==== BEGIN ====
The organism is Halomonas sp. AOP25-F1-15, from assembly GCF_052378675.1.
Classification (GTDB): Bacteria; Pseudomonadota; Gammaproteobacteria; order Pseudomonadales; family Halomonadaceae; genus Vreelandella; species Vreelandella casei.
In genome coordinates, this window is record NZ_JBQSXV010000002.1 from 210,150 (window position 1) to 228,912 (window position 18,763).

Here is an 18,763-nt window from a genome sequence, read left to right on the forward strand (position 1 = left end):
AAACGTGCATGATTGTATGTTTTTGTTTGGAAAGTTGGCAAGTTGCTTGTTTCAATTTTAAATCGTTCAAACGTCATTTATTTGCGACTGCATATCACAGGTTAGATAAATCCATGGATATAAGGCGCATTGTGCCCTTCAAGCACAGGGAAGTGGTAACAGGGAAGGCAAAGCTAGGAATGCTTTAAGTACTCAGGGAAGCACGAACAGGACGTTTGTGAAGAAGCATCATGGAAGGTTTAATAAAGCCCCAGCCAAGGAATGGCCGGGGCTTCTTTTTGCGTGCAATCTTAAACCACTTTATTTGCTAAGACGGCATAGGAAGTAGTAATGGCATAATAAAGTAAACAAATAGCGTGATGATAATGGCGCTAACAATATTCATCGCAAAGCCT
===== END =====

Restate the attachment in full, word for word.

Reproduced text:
The organism is Halomonas sp. AOP25-F1-15, from assembly GCF_052378675.1.
Classification (GTDB): Bacteria; Pseudomonadota; Gammaproteobacteria; order Pseudomonadales; family Halomonadaceae; genus Vreelandella; species Vreelandella casei.
In genome coordinates, this window is record NZ_JBQSXV010000002.1 from 210,150 (window position 1) to 228,912 (window position 18,763).

Here is an 18,763-nt window from a genome sequence, read left to right on the forward strand (position 1 = left end):
AAACGTGCATGATTGTATGTTTTTGTTTGGAAAGTTGGCAAGTTGCTTGTTTCAATTTTAAATCGTTCAAACGTCATTTATTTGCGACTGCATATCACAGGTTAGATAAATCCATGGATATAAGGCGCATTGTGCCCTTCAAGCACAGGGAAGTGGTAACAGGGAAGGCAAAGCTAGGAATGCTTTAAGTACTCAGGGAAGCACGAACAGGACGTTTGTGAAGAAGCATCATGGAAGGTTTAATAAAGCCCCAGCCAAGGAATGGCCGGGGCTTCTTTTTGCGTGCAATCTTAAACCACTTTATTTGCTAAGACGGCATAGGAAGTAGTAATGGCATAATAAAGTAAACAAATAGCGTGATGATAATGGCGCTAACAATATTCATCGCAAAGCCT